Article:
It pretty much works by repeaters that a "linked" together via the internet. Some if not most of the linked repeater are ALSO "real" repeaters in the sense that HAMs that are within radio distance can use them with the traditional HAM radio.

So for example, I live in Columbus Ohio, I have a Friend that lives in Toledo Ohio (roughly 120miles North of me) obviously that is out of range for a 2m radio. I am able via Echolink to use my buddies Toledo linked repeater from my computer in Columbus. So I talk to him from my computer and he replies to me with his radio gear because he is near by the repeater.

Hope that makes sense. And honestly that is ONLY one example of what you can do with Echolink… it will do many other cool things too.
Ok, thanks. I will look into that. So, obviously I would have to take my tech class and everything first so I can get my call sign right? Maybe whenever I look into it more I will get up with you on AIM.
 

mparker

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Ok, thanks. I will look into that. So, obviously I would have to take my tech class and everything first so I can get my call sign right? Maybe whenever I look into it more I will get up with you on AIM.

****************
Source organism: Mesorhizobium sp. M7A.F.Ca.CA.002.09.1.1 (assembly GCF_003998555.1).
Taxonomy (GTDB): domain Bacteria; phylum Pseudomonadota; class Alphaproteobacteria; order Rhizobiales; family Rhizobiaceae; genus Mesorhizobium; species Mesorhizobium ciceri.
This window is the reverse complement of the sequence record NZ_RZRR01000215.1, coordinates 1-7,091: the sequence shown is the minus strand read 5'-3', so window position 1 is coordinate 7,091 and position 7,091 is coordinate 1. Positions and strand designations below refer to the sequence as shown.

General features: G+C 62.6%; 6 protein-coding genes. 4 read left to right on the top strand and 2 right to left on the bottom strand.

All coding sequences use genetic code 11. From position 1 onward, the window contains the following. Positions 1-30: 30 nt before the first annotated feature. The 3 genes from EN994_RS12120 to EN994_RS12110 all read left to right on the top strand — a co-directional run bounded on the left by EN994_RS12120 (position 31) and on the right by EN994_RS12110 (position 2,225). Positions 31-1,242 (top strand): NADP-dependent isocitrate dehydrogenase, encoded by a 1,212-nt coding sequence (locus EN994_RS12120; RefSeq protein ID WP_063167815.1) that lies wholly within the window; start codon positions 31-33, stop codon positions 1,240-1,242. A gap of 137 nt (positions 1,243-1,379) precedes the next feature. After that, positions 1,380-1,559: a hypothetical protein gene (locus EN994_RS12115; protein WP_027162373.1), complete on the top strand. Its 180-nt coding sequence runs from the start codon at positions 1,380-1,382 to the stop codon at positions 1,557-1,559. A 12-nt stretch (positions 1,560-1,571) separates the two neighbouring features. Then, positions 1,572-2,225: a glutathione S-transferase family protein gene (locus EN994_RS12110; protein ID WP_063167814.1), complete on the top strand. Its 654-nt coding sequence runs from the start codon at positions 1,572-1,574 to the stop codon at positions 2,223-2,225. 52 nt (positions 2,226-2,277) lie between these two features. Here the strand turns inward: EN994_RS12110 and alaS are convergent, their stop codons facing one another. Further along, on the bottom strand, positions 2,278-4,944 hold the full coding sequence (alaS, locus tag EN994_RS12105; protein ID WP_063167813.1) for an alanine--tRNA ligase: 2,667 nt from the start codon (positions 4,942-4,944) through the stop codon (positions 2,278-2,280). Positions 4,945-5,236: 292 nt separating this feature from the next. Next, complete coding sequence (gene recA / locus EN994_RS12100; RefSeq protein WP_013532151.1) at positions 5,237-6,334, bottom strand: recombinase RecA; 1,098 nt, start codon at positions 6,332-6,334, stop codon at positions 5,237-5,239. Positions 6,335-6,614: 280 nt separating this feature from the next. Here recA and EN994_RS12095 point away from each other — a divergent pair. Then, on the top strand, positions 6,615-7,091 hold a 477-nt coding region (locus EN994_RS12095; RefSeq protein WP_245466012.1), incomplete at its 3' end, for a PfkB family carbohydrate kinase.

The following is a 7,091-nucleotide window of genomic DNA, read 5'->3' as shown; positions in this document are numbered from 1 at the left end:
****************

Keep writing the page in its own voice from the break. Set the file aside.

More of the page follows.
Yep you HAVE to have your license first. Tech class would work...
 

Raptor05121

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Ok, thanks. I will look into that. So, obviously I would have to take my tech class and everything first so I can get my call sign right? Maybe whenever I look into it more I will get up with you on AIM.
Check out QRZ.com and study the test and answers. I spent 4 hours (from knowing nothing to taking the test) and only missed 3. Passed the written on saturday, got my license by thursday.
 

Nap

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Option 1. Get a single/dual band mobile radio and power supply. I use a Icom 2200h with a Jetstream power supply. It is ran to a JPole in my attic. I love this setup! First off the radio is bomb proof and has plenty of power, secondly if I ever get a second radio (ie HF) I can buy a Dstar card and have a dedicated Dstar radio. I think I have less than $200 in everything.
Nice suggestion. Also to be mentioned that the icom 2200 is one of the preciously few >50W transceivers that are all heat sink with no (noisy) fan.